Piazza della Repubblica, Roma
I loved these huge round lamps

I didn't get to sketch these particular arcades again on my trip so I could compare, though. Maybe next time.

Thursday, 9 July 2015

Sketchcrawl in a heat wave

For last Sunday's sketchcrawl, we met in Niederanven with the aim to go sketch the Aarnescht region.

However, with the intense heat wave going through Luxembourg and the weather forecast announcing storms, we decided that hiking was not the best option for the day and we stayed in Niederanven instead.

We started with a sketch in the park of the Kulturhaus, where we were sheltered from the sun by beautiful trees.

Sketchcrawl in Niederanven with the USk Luxembourg
I spy a few sketchers
However, in spite of the lovely cool shade, my brain seemed to be completely fried, so I was glad when Leen offered to go sit in her garden, sip an early apéritif and eat delicious watermelon.

The usual suspects were there and we drank wine and drew each other.

Sketchcrawl in Niederanven - drink & draw
Leen, Carlo, Denis, Zeta and Rosemarie
Sometimes, when your brain is fried by the heat, all you need is a quiet sketching session around a drink with a few friends.

Tuesday, 7 July 2015

Hot mail

In June I participated in another mail art exchange organised by Sylvie Bargain at Carnets de... vie.

The chosen theme, "Hot",was not exactly the most inspirational, but I still wanted to participate. These exchanges are a lot of fun.

Maybe it was because we had a pretty bleak and chilly month of June, but the fact is that the only hot thing I could think of at the time was the beach.

So I decided to shape my mail art as a flip flop on one side and a beach scene reflected on sunglasses on the inside of the "envelope".

Here is what it looks like closed (before I added the address and stamp):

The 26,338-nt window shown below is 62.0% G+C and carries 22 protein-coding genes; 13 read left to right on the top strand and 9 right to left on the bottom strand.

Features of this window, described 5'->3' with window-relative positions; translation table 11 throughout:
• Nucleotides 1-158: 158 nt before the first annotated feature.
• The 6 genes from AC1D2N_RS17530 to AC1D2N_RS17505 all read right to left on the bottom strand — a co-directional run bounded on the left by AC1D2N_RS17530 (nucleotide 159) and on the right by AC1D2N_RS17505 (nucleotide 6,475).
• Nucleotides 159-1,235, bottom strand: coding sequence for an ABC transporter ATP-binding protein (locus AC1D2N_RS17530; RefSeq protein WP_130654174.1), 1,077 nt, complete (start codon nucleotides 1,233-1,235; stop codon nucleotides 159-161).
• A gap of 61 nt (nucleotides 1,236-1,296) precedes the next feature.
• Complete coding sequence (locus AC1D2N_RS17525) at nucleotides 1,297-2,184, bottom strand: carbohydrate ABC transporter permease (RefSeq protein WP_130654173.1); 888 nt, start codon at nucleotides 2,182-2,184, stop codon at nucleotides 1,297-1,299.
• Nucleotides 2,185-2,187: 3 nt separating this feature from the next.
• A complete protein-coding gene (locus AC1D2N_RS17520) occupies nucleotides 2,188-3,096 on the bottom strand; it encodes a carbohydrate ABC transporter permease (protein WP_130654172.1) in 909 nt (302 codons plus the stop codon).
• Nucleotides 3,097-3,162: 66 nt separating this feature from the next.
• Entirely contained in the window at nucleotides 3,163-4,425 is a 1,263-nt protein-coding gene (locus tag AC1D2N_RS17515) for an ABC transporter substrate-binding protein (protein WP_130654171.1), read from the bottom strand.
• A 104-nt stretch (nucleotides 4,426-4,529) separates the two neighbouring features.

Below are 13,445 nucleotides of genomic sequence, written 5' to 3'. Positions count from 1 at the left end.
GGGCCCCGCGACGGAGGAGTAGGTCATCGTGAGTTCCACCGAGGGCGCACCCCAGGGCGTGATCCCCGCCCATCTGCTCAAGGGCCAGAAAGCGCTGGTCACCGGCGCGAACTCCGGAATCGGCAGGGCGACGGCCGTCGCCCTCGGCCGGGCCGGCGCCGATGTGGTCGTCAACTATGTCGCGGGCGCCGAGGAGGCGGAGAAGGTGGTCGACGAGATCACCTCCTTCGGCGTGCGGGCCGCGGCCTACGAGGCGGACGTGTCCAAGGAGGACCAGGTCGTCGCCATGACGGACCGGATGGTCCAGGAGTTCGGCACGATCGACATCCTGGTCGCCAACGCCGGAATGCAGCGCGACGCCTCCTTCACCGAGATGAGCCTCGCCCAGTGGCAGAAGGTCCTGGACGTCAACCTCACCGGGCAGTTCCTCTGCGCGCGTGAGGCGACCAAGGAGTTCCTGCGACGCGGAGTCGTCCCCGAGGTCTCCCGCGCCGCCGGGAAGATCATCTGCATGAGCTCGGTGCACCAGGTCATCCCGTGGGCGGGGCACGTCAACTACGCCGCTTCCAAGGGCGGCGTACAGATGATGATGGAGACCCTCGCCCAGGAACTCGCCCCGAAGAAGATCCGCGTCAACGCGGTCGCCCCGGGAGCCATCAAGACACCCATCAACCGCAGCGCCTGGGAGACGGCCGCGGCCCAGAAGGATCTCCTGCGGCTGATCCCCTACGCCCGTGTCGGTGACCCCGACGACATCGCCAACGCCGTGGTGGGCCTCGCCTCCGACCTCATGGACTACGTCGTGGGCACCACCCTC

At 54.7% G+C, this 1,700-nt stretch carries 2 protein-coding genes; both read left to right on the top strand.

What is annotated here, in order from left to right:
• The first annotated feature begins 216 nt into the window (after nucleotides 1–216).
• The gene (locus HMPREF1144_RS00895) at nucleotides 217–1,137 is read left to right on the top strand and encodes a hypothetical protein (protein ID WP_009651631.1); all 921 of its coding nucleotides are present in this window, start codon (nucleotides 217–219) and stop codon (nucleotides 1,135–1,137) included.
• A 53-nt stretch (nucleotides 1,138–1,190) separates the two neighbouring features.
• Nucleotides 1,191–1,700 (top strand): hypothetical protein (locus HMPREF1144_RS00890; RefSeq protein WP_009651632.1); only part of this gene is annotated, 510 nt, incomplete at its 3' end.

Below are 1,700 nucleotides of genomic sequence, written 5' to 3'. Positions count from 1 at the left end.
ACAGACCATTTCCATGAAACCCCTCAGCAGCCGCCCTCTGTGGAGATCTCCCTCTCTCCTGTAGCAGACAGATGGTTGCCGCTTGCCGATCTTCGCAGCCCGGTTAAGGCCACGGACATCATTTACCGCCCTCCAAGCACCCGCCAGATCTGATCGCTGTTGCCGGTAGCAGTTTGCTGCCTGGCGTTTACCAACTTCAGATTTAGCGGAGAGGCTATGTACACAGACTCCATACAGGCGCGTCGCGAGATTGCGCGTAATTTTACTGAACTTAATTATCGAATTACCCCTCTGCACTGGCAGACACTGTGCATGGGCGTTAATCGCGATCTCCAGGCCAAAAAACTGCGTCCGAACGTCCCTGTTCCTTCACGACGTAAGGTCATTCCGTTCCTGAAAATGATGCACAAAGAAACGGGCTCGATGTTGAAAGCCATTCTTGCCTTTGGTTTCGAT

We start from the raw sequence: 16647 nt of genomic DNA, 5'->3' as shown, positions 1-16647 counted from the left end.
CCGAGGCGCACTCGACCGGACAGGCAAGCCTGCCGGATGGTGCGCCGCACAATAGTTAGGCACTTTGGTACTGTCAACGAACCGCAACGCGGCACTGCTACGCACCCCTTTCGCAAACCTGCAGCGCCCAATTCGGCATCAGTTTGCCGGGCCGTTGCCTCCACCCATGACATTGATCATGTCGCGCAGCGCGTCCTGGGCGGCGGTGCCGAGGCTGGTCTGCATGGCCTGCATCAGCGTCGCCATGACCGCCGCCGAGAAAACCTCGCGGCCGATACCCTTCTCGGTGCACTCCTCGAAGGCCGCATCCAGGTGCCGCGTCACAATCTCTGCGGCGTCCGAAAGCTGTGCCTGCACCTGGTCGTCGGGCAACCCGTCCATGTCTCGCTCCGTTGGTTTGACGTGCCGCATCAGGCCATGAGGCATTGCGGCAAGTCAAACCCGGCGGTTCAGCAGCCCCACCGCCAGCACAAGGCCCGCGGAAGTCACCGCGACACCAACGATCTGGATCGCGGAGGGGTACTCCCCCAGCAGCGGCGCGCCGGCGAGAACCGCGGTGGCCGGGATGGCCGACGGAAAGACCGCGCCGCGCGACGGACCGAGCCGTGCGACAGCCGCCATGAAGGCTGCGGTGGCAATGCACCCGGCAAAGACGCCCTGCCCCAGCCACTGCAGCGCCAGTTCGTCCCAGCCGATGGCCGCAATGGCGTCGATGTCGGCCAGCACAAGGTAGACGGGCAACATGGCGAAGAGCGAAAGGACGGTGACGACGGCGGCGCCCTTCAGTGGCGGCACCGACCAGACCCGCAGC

And here it is open:

This mail art is now in Turkey.

I hope the recipient liked it as much as I liked the one I received. This cool chicken sent by Corinne from Belgium was a very welcome and fun surprise.

Belgians can be so creative and funny! I laughed at Corinne's interpretation of the theme. I would never had thought of that. And I will definitely try the recipe one day.

Here is the post where Sylvie lists all the mail arts from this exchange. It is always very interesting to see people's different interpretations around the same theme.

Wednesday, 1 July 2015

La petite France

I did my very last sketch from my trip to Strasbourg on Sunday morning before we took the train back to Luxembourg.

I used to study in Strasbourg, but back then I didn't really sketch. Which means that I had never even tried to draw the typical Alsacian houses before.

It was a lovely feeling to be back in Strasbourg for just that purpose. Granted, I mostly got to draw cars, but even just this one sketch made me happy.

So this is my first and only attempt to draw a part of the Petite France, Strasbourg's most iconic area, so far. The many tourists passing by seemed to like it. So do I.

Quai du bain aux plantes, Petite France, Strasbourg
Quai du bain aux plantes, Petite France, Strasbourg
Our group was pretty popular with passers-by and the weather was lovely, just warm enough to be pleasant.

We were even filmed by an Australian TV crew who was preparing a documentary on how sweet life is in Strasbourg. I think our group of avid sketcher was a boon for them.

If you ever glimpse me on Australian TV, let me know!